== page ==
I just don’t want to talk about the last five years. They really sucked. My partner left me for crack cocaine. I got my Master’s and I hate my profession. I’m three jobs in now since they saw me last. I’m applying for a second Master’s. Still not married or spawned. Nowhere near owning any property. Just got out of the hospital, like I want to talk about that. I don’t have a five-minute “elevator” speech I want to tell everyone. I am not interested in hearing what they have to say. My skin is a mess. My family is especially fucked up right now. (I just saw my dad the other night, and he said he only had three children. Motherfucker, you have five.) I don’t want to play. I’m still a burnout, guys! Whoopee!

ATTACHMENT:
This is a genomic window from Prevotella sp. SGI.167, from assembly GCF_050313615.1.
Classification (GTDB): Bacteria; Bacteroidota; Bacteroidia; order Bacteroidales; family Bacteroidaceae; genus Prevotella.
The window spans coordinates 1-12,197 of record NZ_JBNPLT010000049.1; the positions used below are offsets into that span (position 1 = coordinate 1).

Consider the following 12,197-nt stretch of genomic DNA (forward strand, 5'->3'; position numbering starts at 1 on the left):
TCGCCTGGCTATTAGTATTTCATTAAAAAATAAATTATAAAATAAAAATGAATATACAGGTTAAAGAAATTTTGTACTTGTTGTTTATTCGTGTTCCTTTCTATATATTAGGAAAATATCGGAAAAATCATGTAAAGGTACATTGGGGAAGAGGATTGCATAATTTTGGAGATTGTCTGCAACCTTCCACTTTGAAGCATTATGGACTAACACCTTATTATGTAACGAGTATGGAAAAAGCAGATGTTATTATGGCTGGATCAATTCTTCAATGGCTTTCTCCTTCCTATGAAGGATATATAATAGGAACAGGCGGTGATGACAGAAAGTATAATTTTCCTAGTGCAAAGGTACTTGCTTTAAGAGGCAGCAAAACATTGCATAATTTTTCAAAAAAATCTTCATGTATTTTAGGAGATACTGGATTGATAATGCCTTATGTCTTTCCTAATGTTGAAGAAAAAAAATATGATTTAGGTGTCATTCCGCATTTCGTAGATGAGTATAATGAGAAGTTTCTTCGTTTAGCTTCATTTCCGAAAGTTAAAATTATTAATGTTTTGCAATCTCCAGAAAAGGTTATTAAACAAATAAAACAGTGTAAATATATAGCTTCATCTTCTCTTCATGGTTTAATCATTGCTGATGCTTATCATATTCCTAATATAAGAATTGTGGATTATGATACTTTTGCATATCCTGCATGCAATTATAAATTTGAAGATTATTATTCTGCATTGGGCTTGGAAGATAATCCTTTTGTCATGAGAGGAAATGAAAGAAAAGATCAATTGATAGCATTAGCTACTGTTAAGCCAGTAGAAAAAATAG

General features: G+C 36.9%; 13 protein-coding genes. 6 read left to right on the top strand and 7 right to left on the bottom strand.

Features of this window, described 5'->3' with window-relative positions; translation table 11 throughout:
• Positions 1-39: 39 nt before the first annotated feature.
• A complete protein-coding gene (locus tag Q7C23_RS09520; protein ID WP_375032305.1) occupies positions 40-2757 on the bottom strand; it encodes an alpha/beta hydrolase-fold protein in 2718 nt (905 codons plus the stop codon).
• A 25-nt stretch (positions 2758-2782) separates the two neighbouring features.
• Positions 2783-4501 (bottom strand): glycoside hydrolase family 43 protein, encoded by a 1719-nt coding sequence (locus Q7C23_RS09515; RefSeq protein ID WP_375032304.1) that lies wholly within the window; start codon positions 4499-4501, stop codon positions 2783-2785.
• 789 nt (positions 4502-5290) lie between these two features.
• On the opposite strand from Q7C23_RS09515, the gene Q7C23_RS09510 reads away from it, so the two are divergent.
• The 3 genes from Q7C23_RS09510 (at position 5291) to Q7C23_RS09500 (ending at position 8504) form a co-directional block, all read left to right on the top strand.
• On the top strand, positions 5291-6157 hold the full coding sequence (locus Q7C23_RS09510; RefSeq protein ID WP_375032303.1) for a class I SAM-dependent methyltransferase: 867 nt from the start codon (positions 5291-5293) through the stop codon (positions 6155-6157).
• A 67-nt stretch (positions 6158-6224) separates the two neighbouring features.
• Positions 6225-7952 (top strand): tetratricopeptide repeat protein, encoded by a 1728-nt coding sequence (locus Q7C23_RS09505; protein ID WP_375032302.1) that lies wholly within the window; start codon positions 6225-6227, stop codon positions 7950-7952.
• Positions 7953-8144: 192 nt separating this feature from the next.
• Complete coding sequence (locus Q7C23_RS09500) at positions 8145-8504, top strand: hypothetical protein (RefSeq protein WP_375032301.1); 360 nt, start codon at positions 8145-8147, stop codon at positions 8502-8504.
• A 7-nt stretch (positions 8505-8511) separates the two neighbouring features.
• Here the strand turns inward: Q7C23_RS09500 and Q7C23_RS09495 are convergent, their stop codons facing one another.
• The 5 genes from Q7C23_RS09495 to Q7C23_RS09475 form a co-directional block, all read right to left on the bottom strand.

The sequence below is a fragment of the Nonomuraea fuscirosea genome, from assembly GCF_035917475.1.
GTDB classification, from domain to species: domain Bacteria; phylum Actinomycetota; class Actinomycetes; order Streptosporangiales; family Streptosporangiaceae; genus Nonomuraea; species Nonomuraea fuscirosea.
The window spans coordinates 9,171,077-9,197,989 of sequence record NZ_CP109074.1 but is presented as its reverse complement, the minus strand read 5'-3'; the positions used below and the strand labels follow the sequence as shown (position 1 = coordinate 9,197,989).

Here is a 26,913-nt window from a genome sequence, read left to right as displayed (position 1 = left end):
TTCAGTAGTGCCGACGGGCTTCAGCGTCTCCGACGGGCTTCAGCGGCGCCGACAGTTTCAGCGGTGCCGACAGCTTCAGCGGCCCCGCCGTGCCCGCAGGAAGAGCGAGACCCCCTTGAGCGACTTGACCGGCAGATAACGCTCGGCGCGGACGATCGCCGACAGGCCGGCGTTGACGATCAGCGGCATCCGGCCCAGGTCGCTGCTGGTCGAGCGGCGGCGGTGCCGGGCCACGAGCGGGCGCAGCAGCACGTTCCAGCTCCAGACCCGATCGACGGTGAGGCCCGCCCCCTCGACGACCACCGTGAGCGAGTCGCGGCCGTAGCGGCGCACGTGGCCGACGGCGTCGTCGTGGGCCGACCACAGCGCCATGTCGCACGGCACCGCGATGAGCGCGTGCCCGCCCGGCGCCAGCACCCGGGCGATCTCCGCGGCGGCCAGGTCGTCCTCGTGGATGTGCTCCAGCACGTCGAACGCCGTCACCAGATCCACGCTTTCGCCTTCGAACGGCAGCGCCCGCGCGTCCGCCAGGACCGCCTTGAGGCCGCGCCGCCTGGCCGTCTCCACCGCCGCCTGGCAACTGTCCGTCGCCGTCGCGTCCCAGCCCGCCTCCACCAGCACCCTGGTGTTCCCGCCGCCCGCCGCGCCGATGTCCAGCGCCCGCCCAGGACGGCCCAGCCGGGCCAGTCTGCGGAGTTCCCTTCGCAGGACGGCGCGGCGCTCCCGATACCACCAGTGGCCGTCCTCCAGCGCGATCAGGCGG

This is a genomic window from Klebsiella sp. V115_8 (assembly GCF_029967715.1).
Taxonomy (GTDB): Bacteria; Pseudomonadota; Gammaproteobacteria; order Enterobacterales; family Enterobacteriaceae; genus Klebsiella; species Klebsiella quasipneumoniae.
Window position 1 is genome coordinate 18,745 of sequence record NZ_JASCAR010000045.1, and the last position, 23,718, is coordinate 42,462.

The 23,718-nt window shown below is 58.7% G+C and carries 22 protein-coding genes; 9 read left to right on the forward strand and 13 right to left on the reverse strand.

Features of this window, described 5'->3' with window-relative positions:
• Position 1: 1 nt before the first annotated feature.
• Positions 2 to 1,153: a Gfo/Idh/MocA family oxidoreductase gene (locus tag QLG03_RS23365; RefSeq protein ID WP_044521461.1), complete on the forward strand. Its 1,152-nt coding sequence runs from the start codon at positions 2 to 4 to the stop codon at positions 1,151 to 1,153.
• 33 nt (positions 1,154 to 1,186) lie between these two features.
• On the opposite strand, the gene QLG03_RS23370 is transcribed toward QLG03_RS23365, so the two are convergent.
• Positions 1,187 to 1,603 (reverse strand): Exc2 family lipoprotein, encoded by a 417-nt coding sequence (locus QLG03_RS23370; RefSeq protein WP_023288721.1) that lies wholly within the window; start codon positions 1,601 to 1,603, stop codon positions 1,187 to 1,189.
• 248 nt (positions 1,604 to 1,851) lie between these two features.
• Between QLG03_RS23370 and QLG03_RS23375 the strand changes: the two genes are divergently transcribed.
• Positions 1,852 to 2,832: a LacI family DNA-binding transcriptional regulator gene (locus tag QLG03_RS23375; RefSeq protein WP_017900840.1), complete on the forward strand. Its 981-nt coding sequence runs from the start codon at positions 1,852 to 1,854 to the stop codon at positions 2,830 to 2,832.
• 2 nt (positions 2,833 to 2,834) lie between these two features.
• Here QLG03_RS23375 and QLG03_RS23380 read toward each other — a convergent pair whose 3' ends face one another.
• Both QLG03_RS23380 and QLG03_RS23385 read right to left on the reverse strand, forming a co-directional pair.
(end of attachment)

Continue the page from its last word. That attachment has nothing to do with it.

Really, right now, I feel I’ve turned a corner. I’m feeling really grateful. I’m not where I could be. I’m out of the darkness. But I still don’t want to talk to these chucklebunnies, not at all. None of the gratitude is external stuff. It’s not measurable. What, am I going to tell them I haven’t had a drink in twelve years? Maybe at the twenty year, when I’ll have had a book published, and I’ll have a weird-looking but devoted man on my arm. Half his teeth’ll be silver, and he’ll have neck tattoos and full sleeves. Maybe he’s a little horse-faced, with huge eyes and a crooked nose. He’ll walk with a limp and smile easily. He’ll tell too many lies to the gullible crowd, just to see what he can get away with (he can’t feel pain, he’s a hermaphrodite, he’s on parole for killing a man with a hammer, his grandfather was the late senator Robert Byrd). I won’t stop him. What the hell; we’ll never see these people again.  From across the room, I’ll watch him very carefully as he corners Sparky, but he never will tell me what they say to each other. Sparky will down his drink in one gulp after the encounter, but I get no other clues as to what mischief my man has wrought.